By Steve Oko On 02/04/2016
The 76 Awgu farmers arrested penultimate week by alleged “fake solders” and dumped in prison were yesterday granted bail by two Umuahia Magistrate Courts.
They were arrested on March 17 following a clash with Fulani herdsmen who without authorisation settled in the community and had been allegedly grazing their cattle on their farmlands, thereby destroying their crops.
Their release came two hours before the expiration of 72-hour ultimatum issued by the Indigenous Peoples of Biafra (IPOB) for their unconditional release.
The 76 farmers were grouped into three and arraigned in two different magistrate courts – Court 2, and Court 5, with court 2 handling two batches.
Five count charges preferred against the farmers include: conspiracy to commit arson, burning down of 90 houses belonging to herdsmen, unlawful possession of fire arms, possession of five locally made single barrel guns, and being armed with 42 machetes causing apprehension and terror to members of the public.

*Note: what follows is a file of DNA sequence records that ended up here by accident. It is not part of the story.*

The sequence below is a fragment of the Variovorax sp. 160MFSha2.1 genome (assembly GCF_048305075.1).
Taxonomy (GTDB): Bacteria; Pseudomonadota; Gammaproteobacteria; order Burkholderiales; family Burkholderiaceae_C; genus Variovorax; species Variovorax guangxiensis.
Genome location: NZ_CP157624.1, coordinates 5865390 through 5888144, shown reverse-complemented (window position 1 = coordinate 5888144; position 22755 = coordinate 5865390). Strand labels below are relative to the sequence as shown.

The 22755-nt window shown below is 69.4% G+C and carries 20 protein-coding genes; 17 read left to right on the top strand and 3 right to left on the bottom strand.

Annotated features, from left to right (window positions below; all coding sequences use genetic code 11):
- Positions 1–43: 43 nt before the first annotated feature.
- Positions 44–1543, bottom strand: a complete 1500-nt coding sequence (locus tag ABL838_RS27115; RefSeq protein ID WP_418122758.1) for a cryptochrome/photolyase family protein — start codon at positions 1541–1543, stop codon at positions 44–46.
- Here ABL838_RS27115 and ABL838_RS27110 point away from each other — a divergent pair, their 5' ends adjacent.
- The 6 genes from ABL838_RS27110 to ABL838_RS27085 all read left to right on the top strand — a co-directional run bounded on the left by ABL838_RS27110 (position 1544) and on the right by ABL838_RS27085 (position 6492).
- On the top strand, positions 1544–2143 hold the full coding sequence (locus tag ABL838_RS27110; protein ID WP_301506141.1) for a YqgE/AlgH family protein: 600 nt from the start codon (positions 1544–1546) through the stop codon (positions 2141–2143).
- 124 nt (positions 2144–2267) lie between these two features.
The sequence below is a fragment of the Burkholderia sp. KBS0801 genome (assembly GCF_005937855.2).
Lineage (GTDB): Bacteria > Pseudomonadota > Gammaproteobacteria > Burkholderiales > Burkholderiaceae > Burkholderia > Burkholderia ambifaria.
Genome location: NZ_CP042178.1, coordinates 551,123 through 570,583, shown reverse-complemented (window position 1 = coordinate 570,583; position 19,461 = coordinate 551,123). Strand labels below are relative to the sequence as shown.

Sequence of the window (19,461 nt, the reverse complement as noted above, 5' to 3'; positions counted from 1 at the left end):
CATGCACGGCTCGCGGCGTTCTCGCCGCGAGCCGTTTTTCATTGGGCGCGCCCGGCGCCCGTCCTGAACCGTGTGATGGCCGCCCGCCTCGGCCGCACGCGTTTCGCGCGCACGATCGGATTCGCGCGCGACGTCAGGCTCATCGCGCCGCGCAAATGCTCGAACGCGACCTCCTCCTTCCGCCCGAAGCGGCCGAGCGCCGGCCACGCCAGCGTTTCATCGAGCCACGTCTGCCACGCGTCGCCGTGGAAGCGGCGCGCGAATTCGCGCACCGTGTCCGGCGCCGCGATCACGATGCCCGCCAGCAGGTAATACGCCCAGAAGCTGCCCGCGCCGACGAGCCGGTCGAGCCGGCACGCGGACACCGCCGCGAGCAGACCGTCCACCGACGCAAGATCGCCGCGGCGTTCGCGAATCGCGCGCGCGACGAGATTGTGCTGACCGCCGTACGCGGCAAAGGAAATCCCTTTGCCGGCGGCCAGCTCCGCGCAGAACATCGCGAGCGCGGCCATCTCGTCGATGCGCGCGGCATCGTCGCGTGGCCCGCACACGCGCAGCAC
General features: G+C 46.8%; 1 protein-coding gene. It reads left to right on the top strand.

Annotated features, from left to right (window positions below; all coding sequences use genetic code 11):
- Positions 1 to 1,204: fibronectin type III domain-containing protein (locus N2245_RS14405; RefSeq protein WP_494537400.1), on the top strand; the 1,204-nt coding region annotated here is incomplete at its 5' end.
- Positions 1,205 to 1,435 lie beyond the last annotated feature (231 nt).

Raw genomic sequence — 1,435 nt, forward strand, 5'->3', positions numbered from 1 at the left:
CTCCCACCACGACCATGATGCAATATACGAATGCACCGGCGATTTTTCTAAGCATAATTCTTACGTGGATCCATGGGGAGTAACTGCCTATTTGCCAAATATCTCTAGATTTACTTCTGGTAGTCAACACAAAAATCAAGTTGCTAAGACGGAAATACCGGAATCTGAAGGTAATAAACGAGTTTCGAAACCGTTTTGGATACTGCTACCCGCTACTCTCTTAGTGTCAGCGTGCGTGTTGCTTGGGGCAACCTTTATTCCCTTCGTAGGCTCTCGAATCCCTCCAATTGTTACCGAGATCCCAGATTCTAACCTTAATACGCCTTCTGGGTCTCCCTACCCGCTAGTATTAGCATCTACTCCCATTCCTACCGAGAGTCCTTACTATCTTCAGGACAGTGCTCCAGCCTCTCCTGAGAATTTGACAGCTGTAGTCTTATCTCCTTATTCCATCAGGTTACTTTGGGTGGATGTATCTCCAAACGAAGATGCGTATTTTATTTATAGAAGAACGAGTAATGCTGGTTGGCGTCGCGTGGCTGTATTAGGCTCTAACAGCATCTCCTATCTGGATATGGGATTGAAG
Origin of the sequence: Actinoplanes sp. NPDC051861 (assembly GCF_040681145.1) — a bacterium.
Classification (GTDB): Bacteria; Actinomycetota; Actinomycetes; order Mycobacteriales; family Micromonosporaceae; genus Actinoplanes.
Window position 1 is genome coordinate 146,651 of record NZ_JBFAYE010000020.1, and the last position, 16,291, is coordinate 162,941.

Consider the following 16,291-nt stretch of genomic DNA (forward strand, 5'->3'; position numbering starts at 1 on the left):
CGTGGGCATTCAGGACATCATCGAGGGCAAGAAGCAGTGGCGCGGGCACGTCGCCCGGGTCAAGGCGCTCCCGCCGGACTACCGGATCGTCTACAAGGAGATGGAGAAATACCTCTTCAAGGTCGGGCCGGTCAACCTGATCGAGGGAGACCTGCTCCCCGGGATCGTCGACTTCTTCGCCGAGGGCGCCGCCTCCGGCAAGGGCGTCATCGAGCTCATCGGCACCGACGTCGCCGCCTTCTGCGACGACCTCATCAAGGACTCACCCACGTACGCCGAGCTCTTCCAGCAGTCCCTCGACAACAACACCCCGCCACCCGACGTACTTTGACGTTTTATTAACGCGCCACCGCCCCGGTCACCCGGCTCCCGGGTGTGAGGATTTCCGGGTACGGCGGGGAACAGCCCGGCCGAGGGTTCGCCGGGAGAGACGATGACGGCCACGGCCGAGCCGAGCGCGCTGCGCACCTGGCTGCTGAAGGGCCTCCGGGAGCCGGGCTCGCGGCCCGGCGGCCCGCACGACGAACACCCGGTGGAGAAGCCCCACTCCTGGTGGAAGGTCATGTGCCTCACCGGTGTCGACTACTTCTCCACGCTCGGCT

Journalists were barred from covering the proceedings by one of the magistrates, Mary Emenike in – charge of Court 5.
Section 24 of the 1999 Constitution (as amended) empowers journalist to hold government and its officials, including judicial officers, accountable to the people.
Later in an interview, the lead counsel to the farmers, Barrister Damian Uche-Aja, gave the bail conditions granted to the two batches tried by Chief Magistrate I. U Kalu of Magistrate 2 to include N200,000 each with one surety in like sum.
He added that in the alternative, they could be taken in bail by the traditional ruler of the community or two people of substance who must be resident in Umuahia or Umunneochi.
According to him, the bail conditions by the Magistrate of Court 5, Emenike, N200,000 each, five sureties who must be resident in Umuahia, and two passport photos each.
The counsel, however, expressed happiness that at last, the villagers had been granted bail.
He said his clients are prepared for trial as the case has been adjourned till April 29.
In an interview, the traditional ruler of the community, HRH Igwe Godwin Nwobi, expressed joy that his subjects were released at last after spending 15 days in detention.
The faint-looking and exhausted farmers left the court premises in chartered vehicles around 6pm for their community.